Hearing Loss And Diabetes, What's The Connection?

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Woman testing her sugar to see if diabetes is affecting her hearing health.

Hearing loss can sneak up on you, it’s true. But there are times when hearing issues suddenly pounce you like a cat rather than sneaking up on you. Here’s a hypothetical: You wake up one morning and jump in the shower and when you get out you detect your hearing seems off or different. Maybe muffled.

Initially, you chalk it up to water in your ears, but when your hearing doesn’t get any better as the day advances, you get a bit more anxious.

It’s times like this when hearing loss seems to attack suddenly, as if out of nowhere, that it’s a smart plan to seek out some medical assistance. The reason why you should seek help is that sudden hearing loss is commonly a symptom of an underlying medical issue. It might be a simple matter of a blockage in your ear. Maybe some earwax.

But sudden hearing loss can also be a sign of diabetes.

What is Diabetes?

If you don’t immediately recognize the connection between hearing loss and diabetes that would be understandable. Your ears and your pancreas seem very far apart, distance-wise.

With type 2 diabetes, sugars in your body aren’t properly broken down and turned into energy. When your body doesn’t produce a sufficient amount of insulin or can’t process the insulin it is making, this is the result. This is why insulin injections are the most prevalent type of diabetes treatments.

What Does Diabetes Have to do With Your Hearing?

Diabetes is a common complex condition which can sometimes be degenerative. With the assistance of your doctor, it needs to be managed cautiously. But what does that have to do with your ears?

Well, it turns out that sudden hearing loss can frequently be a sign that you’re developing type 2 diabetes. Collateral damage to other areas of the body is common with diabetes which frequently has an affect on blood vessels and nerves. These precise changes have a powerful affect on the tiny hairs in your ears responsible for your hearing (called stereocilia). So even before other more well known diabetes symptoms show up (such as numb toes), you might experience sudden hearing loss.

What Should I do?

You’ii want to get medical help if your hearing has suddenly started giving you trouble. You may not even realize that you have diabetes in the beginning, but these warning signs will start to clue you in.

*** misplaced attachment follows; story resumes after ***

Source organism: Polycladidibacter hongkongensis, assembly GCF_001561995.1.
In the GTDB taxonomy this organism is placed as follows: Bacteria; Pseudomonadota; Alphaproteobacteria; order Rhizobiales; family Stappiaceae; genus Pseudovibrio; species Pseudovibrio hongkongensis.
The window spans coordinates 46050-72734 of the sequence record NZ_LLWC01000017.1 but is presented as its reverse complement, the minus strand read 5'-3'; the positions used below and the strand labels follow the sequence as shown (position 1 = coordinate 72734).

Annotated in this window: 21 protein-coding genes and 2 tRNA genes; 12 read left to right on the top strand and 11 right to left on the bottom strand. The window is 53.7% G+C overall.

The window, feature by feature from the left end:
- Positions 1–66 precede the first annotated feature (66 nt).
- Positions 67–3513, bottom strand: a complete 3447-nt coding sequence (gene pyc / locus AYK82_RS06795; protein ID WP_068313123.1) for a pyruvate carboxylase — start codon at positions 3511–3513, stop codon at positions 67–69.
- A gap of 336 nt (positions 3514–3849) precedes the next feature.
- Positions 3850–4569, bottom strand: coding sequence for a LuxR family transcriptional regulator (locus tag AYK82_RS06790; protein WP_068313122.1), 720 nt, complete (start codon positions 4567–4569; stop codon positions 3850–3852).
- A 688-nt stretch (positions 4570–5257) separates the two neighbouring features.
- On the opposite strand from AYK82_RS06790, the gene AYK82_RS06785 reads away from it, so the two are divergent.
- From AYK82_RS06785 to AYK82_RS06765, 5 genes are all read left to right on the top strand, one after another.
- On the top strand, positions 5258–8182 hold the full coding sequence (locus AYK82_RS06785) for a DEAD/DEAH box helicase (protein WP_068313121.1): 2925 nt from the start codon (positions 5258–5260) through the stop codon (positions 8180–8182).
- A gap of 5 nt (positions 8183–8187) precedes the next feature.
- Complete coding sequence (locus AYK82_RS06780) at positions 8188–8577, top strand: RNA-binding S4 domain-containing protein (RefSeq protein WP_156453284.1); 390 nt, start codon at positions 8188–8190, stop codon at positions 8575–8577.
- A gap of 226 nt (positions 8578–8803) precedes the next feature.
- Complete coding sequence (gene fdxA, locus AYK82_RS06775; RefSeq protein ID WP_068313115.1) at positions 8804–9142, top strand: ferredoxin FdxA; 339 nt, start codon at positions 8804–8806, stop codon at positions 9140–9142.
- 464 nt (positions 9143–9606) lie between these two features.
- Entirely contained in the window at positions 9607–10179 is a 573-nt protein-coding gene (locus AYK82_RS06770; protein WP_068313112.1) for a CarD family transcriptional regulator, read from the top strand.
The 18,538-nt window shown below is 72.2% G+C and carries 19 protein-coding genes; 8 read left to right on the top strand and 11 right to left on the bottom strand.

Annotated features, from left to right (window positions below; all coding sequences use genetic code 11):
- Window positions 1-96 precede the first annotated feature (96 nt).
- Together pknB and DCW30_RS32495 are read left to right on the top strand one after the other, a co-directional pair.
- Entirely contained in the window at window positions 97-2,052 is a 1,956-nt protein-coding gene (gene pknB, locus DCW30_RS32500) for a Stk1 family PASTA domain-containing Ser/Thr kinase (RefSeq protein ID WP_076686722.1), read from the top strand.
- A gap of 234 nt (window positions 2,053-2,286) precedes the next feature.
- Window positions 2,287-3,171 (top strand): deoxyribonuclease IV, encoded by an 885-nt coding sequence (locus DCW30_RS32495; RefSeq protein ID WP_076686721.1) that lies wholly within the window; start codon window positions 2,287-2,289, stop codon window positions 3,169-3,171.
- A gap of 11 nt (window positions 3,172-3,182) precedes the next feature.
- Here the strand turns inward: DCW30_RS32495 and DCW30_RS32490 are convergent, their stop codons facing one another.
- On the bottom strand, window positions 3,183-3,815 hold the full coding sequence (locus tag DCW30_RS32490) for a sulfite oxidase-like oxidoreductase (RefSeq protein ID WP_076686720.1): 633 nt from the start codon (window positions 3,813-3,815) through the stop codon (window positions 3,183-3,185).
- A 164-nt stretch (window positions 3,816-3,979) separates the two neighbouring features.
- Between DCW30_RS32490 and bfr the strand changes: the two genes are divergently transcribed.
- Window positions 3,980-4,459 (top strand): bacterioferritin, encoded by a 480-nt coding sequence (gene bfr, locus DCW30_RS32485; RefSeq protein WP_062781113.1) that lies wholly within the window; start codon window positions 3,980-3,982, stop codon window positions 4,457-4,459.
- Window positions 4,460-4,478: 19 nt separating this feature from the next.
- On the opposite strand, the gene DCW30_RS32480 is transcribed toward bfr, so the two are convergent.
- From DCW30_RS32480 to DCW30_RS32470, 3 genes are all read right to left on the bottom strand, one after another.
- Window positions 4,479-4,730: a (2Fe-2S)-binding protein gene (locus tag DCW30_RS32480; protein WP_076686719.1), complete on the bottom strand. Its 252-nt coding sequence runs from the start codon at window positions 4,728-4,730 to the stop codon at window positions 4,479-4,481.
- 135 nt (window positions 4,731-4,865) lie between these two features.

As is the situation with most types of hearing loss, the sooner you get treatment, the more possibilities you’ll have. But it’s not only diabetes you need to watch for. Sudden hearing loss can also be caused by:

  • Tissue growth in the ear.
  • Problems with blood circulation (often the result of other issues like diabetes).
  • An obstruction in the ear (like an ear wax build-up).
  • Issues with your blood pressure.
  • Some types of infections.
  • Autoimmune diseases.

It can be hard to know what’s causing your sudden hearing loss or what to do about it without a medical diagnosis.

Sudden Hearing Loss Treatment Options

Regardless of which of these your sudden hearing loss is triggered by, if you catch it early enough, your hearing will normally go back to normal with correct treatment. If you promptly address the problem, your hearing is likely to return to normal once the blockage is removed, or in the case of diabetes, once you address the circulation problems.

But that really does rely on quick and efficient treatment. There are some conditions that can cause irreversible harm if they go untreated (diabetes is, again, one of those conditions). So if you’re coping with any type or degree of hearing loss, get it treated now.

Pay Attention to Your Hearing

Sudden hearing loss can sneak up on you, but it might be easier to detect, and you could catch it sooner if you get regular hearing screenings. These screenings can typically detect specific hearing problems before they become obvious to you.

There’s one more thing that diabetes and hearing loss have in common, managing them sooner will bring better outcomes. Neglected hearing loss can result in other health concerns like loss of cognitive function. Contact us to schedule a hearing test.

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The site information is for educational and informational purposes only and does not constitute medical advice. To receive personalized advice or treatment, schedule an appointment.

Why wait? You don’t have to live with hearing loss. Call or Text Us